Click "read more" for the rest of this story.

There is also a device mounted on the end of the shuttle's 100-foot-long manipulator arm which houses a hi-resolution camera and lasers to detect any damage that could endanger the shuttle. The preliminary inspection using this device could find no serious damage even though small bits of heat tiles were also seen chipping away from around the front wheel well during ascent at about the same time as the foam chunk broke away.

The jettisoned main fuel tank of shuttle Discovery as seen from one of the newly installed cameras on the orbiter.
More inspection will be required to determine the level of danger associated with this potential problem.

Still, it doesn't matter what is found or what may yet be determined by closer inspections of the shuttle's outer skin. NASA has already grounded the rest of the shuttle fleet solely because of the foam that broke away during this latest launch. This is a problem that must never, ever be allowed for future launches because the potential for catastrophic damage to the shuttles from falling foam is too great. NASA wants to play it safe, and personally, I agree with this decision. This problem absolutely MUST be fixed...PERMANENTLY. What will the next few days bring as far as any new danger that might be detected? What damage might be found (however slight) that might jeopardize the safety of the crew?

Enlarged image of the area where the foam broke away from the main fuel tank. (white area)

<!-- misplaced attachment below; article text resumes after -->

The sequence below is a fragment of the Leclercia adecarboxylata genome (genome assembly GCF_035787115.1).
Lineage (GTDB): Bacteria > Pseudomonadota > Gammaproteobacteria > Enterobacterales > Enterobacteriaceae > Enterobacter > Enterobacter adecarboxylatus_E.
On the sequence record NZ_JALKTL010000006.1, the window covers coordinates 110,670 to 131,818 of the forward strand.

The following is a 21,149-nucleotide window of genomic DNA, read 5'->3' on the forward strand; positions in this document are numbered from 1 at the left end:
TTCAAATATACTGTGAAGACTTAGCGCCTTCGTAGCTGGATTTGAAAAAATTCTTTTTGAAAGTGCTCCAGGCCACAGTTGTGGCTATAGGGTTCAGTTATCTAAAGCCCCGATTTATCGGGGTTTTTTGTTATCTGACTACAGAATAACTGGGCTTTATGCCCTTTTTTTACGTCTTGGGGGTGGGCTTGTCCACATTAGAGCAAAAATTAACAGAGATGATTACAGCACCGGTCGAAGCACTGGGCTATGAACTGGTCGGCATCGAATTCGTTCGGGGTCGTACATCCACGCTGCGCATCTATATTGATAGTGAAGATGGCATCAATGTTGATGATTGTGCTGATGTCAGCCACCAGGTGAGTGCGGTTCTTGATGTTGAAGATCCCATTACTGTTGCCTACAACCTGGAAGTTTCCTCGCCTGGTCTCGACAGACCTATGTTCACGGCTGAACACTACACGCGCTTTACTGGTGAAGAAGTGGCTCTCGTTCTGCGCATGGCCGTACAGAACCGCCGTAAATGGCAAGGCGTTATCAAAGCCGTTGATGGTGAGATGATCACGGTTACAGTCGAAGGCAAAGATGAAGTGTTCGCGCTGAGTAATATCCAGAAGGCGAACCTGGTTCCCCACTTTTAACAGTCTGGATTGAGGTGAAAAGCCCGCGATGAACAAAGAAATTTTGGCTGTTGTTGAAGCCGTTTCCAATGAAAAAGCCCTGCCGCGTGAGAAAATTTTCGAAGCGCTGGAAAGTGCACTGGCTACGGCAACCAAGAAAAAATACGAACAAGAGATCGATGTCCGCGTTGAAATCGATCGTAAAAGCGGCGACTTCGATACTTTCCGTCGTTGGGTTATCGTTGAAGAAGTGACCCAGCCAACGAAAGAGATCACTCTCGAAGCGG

No one can say just yet, but this may be the most pivotal and dangerous moment in manned spaceflight history since the near loss of the Apollo 13 mission and crew in 1970. NASA is perfectly capable of making the appropriate decisions. The crew is capable of piloting the craft back to a safe landing. As long as the hardware performs as advertised during reentry, this seven person crew should be able to return safely. The most dangerous time in every mission since manned spaceflight began will once again be "in our faces" in just a little over a week. Discovery either will, or will not, return safely to the Earth.

Just as we did during the Apollo 13 mission, the whole world will collectively hold our breath for those 15 minutes or so of that most critical portion in the flight.
Burning brilliantly as though it were a huge meteor entering Earth's upper atmosphere, shuttle Columbia disintegrated upon reentry in February 2003.
The crew's safe return is top priority, then we can turn our attention to the foam problem and get that fixed once and for all. No one ever wants to see images of another shuttle burning and breaking up like a giant meteor as the Columbia did over Texas on February 1, 2003. Too much is at stake not to fix this problem and once again we must return to flight as soon as possible so that the ISS can be finished as planned. Only then can the shuttle fleet be properly decommissioned as planned, while a totally new spacecraft takes its place. Then we can refocus our attention towards a return to the Moon, this time to establish a base; this time to STAY!